The Basics of Bounce Flash

by Reads (32)

What does it look like in practice?
Here are a couple of photos to illustrate the points.

Bounce Flash

In all of these photos, I’m using the Canon 5D Mk II, 85mm f/1.8 and 580 EX II flash. There is scaffolding right above us, a wall on my right and empty street to my left. For this photo, I bounced the flash up at the ceiling: which illuminated it and turned it into a giant softbox. The problem with this method is that it created lots of shadows under her eyes, under her nose, and under her chin. In the process, the image really isn’t all that flattering either. Some of the highlights are also blown out as you can see on her forehead.

Bounce Flash

For this photo the flash was bounced up and to the right: therefore aiming at the upper part of the wall on my right. The result still delivers some shadows on Kristen’s face, but the image is much more flattering. For this image, you can imagine the equivalent of a giant softbox being placed up and to my right.

Bounce Flash

This time, I aimed the flash totally to the right. As you can see the image is very flattering. There is a harsh shadow under her chin though: this problem could’ve been solved with a reflector on my left.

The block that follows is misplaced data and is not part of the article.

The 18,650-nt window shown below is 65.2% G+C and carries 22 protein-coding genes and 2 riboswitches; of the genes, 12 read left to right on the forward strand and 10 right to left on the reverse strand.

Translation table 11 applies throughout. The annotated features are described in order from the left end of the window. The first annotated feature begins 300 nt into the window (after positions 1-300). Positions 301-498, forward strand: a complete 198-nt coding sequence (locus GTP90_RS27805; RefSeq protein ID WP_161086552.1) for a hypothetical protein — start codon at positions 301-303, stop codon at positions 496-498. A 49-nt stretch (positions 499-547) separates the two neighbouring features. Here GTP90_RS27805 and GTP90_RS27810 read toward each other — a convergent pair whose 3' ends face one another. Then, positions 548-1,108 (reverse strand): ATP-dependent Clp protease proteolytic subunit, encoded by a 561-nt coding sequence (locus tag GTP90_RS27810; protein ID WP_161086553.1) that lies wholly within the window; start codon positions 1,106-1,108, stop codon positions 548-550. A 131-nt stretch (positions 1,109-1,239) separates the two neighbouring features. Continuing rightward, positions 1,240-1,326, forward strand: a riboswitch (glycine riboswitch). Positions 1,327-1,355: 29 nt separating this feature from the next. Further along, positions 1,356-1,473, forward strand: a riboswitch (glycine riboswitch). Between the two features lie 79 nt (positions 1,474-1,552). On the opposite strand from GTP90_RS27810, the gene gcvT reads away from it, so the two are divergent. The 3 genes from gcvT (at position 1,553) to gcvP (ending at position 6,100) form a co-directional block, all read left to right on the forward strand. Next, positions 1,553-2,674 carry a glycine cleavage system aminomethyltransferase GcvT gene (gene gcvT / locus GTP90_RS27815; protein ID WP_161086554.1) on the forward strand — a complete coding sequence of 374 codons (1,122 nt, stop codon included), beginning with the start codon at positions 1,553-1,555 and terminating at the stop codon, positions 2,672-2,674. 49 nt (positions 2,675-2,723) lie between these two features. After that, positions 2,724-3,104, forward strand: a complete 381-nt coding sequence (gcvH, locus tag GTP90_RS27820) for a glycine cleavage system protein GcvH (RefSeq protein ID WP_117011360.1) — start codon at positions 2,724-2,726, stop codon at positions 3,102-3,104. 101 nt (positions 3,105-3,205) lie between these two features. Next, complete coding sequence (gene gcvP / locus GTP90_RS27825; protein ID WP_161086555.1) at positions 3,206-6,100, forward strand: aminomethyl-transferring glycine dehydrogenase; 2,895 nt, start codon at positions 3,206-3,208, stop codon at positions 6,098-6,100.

For this image, it would be best to imagine a softbox being placed to my right.

Bounce Flash

So what would happen if I didn’t use flash at all? Well I’d have to totally change my exposure settings and you’d end up with the shadows you see above. Notice the shadows under her eyes and chin. No one ever wants to see those.

A key to lighting that I was taught in cinematography was to imagine that the entire scene went to black and you had to light it one light at a time. Then I needed to imagine what each light would do to the scene. The same applies to using flash except that in some situations, there will be lights present. You’ll just need to take very careful notice of the lights around you and figure out what effect they are creating.



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